It’s been almost a year since I’ve ridden the Cold Creek Trail from top to bottom, but with buds from out of town visiting to sample riding highlights of the Portland area, it was time to take them to the goods. On a previous trip we showcased the T2Town Trail and our destination worthy Sandy Ridge Trail System. This time though, we headed to Yacolt Burn State Forest.
The air quality was lousy thanks to active wildfires, so pedaling to the top of the mountain was not the best plan. Fortunately Cold Creek is also the area’s premiere shuttle and gravity destination, and bringing two vehicles, we parked one at the bottom and piled bikes and riders into the van for the drive to the upper staging area.
After we unloaded the van at the upper parking lot, we began the ascent up Road L1510 to the cell towers. The logging road is always a bit of a grind but with recent drive train upgrades it was surprisingly chill.
Dropping into the trail trail to the left, the fun began. It’s been a while since I’ve done the full length of the trail and I’d have to say the top sections are my favorite bits.
Between the ripping loamy turns, the surreal grassy meadow and the shale field, the Cold Creek Trail packs a wide range of terrain into an all too brief descent.
The gravity fed descents at Cold Creek and Thrillium are known to eat trail bikes, tires and components. Because of this, riders in the area often have their bikes spec’d out with components that value durability and performance over light weight. In the last year I’ve made a number of component swaps on my Santa Cruz Nomad that include wider Spank rims and fresh Minion treads as well as a taller FSA rise bar as well as a coil Fox rear shock. Although the pace up is slower, it’s amazing how fun ripping through the terrain is these days. It’s a significant departure from how my bikes were setup in the Bay Area.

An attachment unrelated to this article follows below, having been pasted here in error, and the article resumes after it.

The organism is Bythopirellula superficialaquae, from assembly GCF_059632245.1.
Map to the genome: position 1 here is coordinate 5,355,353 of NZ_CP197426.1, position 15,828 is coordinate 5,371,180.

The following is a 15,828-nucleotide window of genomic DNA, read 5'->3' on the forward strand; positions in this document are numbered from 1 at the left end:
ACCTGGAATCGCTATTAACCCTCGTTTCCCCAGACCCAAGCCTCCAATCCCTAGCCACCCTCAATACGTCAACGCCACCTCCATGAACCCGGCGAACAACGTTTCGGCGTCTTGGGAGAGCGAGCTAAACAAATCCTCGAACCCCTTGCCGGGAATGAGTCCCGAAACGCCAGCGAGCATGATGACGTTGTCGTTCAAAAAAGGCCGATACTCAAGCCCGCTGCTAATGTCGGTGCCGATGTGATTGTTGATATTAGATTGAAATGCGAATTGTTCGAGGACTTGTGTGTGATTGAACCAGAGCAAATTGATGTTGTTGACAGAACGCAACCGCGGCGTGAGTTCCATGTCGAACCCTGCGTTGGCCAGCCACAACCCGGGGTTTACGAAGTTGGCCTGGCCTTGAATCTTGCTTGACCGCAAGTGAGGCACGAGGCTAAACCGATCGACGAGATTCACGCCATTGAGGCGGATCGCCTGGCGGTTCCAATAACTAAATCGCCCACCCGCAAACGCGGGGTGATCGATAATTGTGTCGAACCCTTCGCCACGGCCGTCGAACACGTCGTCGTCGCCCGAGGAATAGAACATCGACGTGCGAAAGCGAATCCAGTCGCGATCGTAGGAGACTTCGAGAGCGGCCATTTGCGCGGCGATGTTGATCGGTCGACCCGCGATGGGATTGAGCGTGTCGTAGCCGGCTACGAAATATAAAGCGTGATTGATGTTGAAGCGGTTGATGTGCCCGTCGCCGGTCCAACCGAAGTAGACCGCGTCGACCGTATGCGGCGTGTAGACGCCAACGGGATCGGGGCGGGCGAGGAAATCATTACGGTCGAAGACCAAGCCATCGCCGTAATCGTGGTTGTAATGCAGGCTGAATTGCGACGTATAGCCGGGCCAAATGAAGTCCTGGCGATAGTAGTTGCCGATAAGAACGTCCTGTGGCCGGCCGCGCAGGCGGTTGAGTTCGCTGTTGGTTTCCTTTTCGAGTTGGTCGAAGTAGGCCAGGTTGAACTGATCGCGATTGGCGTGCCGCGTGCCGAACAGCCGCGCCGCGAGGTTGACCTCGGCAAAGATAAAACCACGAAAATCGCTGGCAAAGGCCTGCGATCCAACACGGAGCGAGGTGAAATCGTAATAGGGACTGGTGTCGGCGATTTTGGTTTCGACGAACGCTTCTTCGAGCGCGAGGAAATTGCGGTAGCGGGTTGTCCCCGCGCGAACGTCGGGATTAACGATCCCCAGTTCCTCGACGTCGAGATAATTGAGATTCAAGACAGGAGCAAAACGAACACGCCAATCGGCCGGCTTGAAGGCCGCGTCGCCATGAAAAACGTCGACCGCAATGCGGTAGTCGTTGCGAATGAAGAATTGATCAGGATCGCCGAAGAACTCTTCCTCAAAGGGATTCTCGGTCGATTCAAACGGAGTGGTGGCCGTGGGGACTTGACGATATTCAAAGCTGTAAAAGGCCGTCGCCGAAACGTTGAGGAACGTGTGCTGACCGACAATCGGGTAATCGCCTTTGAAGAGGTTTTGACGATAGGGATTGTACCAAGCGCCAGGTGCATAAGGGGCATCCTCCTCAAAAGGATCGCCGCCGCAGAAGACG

In addition to the emphasis on more durable components, I often swap SPDs for flat pedals on the Nomad and it definitely ups the fun factor. Flats or Platforms? We ride both, and come with us. The choice depends on the day’s plan and the weather.
At just under five miles, the Cold Creek descent is a bit short, so we followed it up with two more runs down the DH trail Thrillium, making for a sweet day of riding bikes. It’s rare anyone wants to stop to take a picture, so thanks to the gang for letting me document their epic MTB Vacation.
Check out the Cold Creek trail on MTB Project for directions and other 411.